OpenAI Will No Longer Default to Using Customer Data for Training Its Models

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In Brief

OpenAI is changing its API policy to address user criticism over its use of data from the ChatGPT and Whisper APIs for service improvements.

The company is also implementing a 30-day data retention policy for API users.

It is also changing its terms and data ownership to clarify that users own input and output data.

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What's changed is that we've moved from a form-based upfront vetting system, where developers wait in a queue to be approved on their app idea in concept, to a post-hoc detection system where we identify and investigate problematic apps by monitoring their traffic and investigating as warranted
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Starting today, OpenAI is changing the terms of its API developer policy, aiming to address developer—and user—displeasure. OpenAI says it won’t use data submitted through its API for “service improvements” unless a client or organization opts in. The business is also rolling out a 30-day data retention policy for API users with options for tougher retention “based on user demands,” as well as streamlining its terms and data ownership to make it very clear that users control the input and output of the models.

As the ChatGPT and Whisper APIs launch this morning, Greg Brockman, the president and chairman of OpenAI, says that some of these changes aren’t changes necessarily — it’s always been the case that OpenAI API users’ own input and output data, whether text, images, or otherwise. However, legal challenges surrounding generative AI and customer feedback prompted a rethinking of the company’s terms and data ownership.

Following a multibillion-dollar investment from Microsoft, OpenAI is under growing pressure to turn a profit. So far, it is reportedly expecting $200 million in profits in 2023, a fraction of the funding it received. OpenAI says it is going to replace its current pre-launch review process with a largely automated system. A spokesperson said the company is shifting to the new system because “the overwhelming majority of apps were approved during the vetting process,” and its monitoring capabilities have “significantly improved” since last year.

“What’s changed is that we’ve moved from a form-based upfront vetting system, where developers wait in a queue to be approved on their app idea in concept, to a post-hoc detection system where we identify and investigate problematic apps by monitoring their traffic and investigating as warranted,” the spokesperson said. Since the review team is lightening its load, an automated system is a plus, it — at least in theory — allows OpenAI to approve developers and apps for its APIs in higher volume.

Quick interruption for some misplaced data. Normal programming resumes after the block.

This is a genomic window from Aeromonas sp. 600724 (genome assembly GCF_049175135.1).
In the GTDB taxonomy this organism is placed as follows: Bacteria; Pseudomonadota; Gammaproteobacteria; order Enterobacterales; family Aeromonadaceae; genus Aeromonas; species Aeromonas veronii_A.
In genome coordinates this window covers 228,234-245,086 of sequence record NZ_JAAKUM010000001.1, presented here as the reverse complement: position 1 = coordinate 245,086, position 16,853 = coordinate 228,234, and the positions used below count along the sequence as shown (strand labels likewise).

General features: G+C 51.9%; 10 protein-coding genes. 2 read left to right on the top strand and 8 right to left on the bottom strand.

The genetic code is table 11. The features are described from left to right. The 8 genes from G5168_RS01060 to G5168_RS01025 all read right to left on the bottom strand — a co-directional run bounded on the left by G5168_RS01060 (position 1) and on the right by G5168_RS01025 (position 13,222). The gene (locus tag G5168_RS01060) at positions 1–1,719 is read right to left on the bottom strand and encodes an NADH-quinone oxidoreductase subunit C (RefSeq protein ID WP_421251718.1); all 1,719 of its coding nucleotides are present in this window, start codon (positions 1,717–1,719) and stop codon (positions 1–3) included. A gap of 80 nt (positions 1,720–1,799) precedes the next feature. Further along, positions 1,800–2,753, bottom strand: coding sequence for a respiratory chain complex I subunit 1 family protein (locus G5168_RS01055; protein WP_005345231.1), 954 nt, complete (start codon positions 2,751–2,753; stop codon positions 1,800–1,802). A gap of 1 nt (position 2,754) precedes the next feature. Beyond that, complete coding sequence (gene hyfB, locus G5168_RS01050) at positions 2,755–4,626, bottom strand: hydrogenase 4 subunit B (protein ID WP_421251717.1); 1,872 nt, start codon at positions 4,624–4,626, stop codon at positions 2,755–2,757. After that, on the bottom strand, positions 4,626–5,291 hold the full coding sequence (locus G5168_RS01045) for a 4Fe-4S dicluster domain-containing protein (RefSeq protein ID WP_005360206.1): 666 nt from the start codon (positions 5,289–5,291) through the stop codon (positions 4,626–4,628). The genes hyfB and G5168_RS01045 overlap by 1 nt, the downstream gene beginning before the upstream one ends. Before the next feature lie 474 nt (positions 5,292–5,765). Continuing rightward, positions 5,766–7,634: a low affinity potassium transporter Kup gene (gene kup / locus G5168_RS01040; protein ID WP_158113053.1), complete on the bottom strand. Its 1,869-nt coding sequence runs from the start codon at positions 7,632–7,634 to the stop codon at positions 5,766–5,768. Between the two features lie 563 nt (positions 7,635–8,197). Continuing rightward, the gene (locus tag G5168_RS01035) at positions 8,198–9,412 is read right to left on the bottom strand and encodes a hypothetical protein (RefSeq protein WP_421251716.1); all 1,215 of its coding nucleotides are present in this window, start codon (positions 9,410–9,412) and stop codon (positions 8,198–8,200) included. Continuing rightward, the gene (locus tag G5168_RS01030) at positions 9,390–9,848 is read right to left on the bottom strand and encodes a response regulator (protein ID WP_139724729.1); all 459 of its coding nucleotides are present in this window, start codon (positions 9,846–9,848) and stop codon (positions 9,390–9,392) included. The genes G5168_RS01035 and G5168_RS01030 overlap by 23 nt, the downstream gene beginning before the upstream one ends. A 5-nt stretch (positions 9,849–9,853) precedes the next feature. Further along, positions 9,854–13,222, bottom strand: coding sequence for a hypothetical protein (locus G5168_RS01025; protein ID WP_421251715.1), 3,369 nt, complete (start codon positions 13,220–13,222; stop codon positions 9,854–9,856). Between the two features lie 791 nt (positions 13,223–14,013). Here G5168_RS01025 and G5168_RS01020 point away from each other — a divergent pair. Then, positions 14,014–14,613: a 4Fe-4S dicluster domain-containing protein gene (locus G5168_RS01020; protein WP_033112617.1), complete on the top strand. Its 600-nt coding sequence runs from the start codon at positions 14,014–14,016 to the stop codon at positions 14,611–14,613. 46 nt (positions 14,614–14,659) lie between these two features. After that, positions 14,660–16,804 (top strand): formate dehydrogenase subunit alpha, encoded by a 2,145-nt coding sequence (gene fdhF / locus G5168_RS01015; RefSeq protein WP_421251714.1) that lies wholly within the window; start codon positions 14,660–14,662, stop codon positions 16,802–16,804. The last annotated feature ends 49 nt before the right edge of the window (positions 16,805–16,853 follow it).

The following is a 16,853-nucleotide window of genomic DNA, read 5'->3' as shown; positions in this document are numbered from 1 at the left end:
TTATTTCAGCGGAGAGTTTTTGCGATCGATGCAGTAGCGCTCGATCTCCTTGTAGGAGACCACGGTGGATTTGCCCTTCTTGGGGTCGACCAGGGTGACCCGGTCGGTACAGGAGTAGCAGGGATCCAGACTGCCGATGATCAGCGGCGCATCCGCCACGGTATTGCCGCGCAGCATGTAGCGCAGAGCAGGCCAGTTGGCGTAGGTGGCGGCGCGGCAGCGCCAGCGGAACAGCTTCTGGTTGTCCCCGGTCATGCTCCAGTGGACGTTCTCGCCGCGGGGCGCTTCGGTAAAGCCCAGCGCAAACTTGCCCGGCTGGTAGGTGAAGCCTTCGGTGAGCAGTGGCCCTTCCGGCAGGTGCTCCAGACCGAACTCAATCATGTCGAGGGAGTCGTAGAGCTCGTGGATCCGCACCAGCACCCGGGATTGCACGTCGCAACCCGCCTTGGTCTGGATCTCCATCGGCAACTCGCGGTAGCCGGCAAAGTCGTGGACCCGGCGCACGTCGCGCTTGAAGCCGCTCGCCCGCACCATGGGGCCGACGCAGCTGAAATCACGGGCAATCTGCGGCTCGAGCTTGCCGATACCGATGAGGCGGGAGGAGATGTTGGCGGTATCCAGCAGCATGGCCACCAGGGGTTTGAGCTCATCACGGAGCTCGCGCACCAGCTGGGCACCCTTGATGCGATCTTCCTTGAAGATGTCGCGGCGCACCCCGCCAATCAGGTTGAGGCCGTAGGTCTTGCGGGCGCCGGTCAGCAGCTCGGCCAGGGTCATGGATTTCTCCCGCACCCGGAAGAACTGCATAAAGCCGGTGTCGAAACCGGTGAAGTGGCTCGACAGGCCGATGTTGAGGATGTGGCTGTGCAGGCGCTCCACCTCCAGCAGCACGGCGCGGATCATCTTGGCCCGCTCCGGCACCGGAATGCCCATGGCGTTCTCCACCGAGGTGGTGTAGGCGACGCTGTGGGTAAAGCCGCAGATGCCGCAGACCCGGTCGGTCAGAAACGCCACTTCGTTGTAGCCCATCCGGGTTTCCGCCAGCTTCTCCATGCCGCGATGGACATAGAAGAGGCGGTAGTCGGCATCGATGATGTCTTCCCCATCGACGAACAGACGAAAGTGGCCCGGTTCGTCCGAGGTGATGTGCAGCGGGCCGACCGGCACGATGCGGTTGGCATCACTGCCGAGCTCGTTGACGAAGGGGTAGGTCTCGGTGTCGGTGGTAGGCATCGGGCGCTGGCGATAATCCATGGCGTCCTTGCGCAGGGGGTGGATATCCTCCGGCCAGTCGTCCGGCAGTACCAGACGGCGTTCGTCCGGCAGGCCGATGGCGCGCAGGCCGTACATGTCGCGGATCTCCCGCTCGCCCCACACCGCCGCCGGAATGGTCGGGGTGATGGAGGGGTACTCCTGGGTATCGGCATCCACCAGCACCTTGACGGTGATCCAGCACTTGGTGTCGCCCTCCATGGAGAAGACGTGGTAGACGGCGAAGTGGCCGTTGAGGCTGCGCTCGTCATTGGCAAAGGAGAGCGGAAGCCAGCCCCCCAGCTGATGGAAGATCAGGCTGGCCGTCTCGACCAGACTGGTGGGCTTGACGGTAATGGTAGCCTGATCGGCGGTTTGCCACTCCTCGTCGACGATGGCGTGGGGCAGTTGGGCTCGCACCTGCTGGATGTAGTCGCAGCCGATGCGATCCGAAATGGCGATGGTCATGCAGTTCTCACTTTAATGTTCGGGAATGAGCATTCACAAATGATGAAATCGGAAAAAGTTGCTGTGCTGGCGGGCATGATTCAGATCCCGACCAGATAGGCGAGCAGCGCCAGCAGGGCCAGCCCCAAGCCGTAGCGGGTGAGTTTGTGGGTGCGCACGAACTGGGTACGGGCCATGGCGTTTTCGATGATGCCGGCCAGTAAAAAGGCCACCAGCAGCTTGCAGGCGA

“One of our biggest goals has been figuring out how to be extremely friendly to developers,” Brockman said in a video interview with TechCrunch. “We want to create a platform that others may use for businesses.”

Developers have long complained about OpenAI’s data processing procedure, which they say poses a privacy risk and profits from their personal data. In one of its own support articles, OpenAI advises against disclosing highly sensitive information in chats with ChatGPT, as it “cannot remove all prompts from users’ histories.” OpenAI wants to broaden its platform’s appeal and scale as a result. It also wants to scale massively. OpenAI cautions clients against submitting their data for training and gives them more options to keep their data.

In response to backlash, OpenAI no longer uses customer data as the default method for training its models
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  • Opera has announced a collaboration with OpenAI, the artificial intelligence research lab behind ChatGPT, to integrate artificial intelligence and generative computing technologies into its products. This will help the Oslo-based browser company to fine-tune the upcoming versions of its PC and mobile browser to suit the needs of web users. Opera is also developing new features that will leverage these generative-AI-powered capabilities to enhance the browsing experience, such as a “Shorten” button that will generate short summaries of web pages or articles.
  • Bain & Company has announced its partnership with OpenAI, the developer of the viral artificial intelligence chatbot ChatGPT, AI image creation algorithm DALL·E, and Codex. The partnership will enable the consultancy firm to distribute AI technology among its clients, with the ultimate goal of improving customers’ business strategies and workflow. Bain & Company plans to use artificial intelligence tools to create content efficiently, personalize marketing, and streamline customer service operations. The Coca-Cola Company will be the first organization to engage with the alliance and test the new technology.

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